Today is the feast of St. Boniface, martyr and apostle to the Germans. The most well-known anecdote from his life as a missionary is how he conducted sensitive, open-minded, pastoral interreligious dialogue. He encountered a village of heathens who worshipped a mighty oak tree which they believed was sacred to the thunder god Thor. Without hesitation, Boniface stripped off his shirt, picked up an axe, and felled the oak in front of the entire village. He put his foot on the stump, raised the axe over his head, and bellowed "WHERE IS YOUR GOD NOW? For mine is mightier than he!" The pagans were so astonished that many of them were converted that very day. Boniface gathered the wood from the oak tree and used it to build a church where it once stood.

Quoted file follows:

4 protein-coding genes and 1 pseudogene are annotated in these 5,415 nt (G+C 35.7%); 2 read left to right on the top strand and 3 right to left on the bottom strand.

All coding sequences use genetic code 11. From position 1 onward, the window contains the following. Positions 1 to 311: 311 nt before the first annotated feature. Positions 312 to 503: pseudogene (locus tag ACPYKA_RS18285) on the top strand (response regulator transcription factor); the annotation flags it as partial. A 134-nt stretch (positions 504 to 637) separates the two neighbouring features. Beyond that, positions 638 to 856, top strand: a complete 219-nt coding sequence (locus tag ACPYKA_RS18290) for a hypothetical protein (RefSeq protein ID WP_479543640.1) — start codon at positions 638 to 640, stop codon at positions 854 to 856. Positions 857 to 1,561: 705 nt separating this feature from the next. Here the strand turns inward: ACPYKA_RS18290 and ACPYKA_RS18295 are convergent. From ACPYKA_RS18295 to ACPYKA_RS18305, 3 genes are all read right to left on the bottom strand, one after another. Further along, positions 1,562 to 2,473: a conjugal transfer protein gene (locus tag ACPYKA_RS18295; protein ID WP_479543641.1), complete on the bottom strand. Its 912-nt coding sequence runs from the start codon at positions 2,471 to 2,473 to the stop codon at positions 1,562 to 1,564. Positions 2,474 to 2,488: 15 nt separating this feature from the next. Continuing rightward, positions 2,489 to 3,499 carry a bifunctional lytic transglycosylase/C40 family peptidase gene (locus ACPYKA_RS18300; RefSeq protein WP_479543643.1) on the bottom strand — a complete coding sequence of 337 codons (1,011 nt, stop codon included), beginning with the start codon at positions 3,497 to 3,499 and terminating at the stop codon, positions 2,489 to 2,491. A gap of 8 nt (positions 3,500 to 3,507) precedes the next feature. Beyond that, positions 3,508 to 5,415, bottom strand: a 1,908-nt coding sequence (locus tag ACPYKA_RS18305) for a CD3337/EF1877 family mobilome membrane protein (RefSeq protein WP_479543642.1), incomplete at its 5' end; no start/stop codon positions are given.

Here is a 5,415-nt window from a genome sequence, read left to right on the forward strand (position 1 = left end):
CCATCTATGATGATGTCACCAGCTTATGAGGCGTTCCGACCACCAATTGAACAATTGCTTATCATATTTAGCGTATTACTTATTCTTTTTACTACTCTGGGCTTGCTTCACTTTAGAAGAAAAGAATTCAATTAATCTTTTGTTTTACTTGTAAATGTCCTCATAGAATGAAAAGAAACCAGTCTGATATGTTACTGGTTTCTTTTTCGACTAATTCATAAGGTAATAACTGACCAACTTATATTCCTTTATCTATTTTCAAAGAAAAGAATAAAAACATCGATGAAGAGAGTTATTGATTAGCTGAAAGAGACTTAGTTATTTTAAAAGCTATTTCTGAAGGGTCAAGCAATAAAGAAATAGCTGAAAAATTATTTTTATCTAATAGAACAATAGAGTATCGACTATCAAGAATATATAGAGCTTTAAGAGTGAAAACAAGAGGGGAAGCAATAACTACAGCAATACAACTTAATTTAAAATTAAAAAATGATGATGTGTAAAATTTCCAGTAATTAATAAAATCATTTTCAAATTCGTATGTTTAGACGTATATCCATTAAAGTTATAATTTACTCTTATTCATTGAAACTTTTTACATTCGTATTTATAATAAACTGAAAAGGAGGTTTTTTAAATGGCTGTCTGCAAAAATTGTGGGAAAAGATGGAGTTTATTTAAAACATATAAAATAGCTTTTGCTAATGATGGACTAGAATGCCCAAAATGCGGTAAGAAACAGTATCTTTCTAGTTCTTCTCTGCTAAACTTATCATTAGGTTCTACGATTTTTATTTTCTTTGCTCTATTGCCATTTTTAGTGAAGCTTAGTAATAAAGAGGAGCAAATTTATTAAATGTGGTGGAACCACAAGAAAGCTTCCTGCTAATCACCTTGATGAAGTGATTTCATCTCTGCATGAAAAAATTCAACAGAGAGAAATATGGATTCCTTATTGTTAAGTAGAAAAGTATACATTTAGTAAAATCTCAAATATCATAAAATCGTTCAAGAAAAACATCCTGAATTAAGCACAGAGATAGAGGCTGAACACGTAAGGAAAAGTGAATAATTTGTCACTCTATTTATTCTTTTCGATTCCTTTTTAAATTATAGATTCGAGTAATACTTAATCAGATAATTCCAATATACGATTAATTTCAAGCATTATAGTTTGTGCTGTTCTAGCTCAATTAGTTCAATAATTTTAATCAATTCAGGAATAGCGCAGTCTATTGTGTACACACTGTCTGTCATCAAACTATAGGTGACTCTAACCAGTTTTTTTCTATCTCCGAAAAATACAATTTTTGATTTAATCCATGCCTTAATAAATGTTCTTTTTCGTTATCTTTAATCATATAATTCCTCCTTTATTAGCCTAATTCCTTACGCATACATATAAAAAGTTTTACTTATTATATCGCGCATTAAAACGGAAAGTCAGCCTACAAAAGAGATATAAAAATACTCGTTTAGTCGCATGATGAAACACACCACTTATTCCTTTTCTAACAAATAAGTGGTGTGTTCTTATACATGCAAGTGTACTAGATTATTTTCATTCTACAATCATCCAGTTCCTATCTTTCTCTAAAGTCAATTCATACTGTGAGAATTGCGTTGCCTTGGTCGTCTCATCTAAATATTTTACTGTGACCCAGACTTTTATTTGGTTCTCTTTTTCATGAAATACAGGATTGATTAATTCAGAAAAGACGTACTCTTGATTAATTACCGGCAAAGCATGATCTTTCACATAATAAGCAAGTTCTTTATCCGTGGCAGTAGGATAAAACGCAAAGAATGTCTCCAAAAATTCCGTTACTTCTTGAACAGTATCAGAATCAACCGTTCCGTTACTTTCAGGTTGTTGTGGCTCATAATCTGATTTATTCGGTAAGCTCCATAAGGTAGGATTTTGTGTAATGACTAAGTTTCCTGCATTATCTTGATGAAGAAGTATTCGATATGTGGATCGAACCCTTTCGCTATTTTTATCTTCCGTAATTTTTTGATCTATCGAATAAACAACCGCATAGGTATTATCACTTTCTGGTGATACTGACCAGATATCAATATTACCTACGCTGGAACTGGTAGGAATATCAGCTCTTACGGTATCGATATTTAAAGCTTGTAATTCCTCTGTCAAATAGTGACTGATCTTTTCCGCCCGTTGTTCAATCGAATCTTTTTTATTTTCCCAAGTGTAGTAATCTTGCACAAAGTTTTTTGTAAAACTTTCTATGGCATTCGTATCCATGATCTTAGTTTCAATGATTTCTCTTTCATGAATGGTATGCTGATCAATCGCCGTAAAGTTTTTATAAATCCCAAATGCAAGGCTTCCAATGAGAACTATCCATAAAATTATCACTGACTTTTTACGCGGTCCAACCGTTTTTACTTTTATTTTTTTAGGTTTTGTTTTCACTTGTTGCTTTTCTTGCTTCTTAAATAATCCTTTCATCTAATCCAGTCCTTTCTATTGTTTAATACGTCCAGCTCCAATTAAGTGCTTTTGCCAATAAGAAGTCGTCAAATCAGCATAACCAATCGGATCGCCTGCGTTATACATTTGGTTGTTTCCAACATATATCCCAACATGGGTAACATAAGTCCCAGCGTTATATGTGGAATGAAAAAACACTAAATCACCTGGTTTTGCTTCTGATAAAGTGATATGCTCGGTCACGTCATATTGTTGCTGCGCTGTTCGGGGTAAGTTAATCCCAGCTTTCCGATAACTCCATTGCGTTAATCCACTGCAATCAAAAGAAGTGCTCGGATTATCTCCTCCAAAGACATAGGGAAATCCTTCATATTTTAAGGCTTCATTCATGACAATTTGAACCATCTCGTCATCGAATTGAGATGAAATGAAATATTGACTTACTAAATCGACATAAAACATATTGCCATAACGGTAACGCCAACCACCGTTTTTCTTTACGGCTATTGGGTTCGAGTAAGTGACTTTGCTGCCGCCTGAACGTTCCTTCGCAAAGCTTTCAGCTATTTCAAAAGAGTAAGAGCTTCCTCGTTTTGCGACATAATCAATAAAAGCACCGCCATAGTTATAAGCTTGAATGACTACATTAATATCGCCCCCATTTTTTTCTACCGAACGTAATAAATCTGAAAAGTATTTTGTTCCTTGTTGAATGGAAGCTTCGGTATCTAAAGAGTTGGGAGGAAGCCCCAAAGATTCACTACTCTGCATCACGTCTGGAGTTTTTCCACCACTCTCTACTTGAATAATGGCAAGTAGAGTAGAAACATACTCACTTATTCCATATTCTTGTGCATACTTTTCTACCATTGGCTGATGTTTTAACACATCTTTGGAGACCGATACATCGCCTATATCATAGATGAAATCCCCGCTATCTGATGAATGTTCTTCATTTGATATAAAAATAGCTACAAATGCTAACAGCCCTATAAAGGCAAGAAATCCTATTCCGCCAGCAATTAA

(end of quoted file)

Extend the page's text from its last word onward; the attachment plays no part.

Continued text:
The example of St. Boniface makes our own missionary efforts look even weaker and more tepid by comparison. The Church spread throughout Europe through the missionary work of bold, enterprising, masculine men of both the cloth and the sword. Today we take great pains to tell the heretic and the pagan that there is much beauty and truth in their own religious traditions. In the past, the Church was confident and unapologetic about who she was and what she believed. Today we lay Catholics are by and large sacramentalized pagans ourselves, and our shepherds are timid bureaucrats. May God raise up some new Apostles to the pagan Europeans and Americans.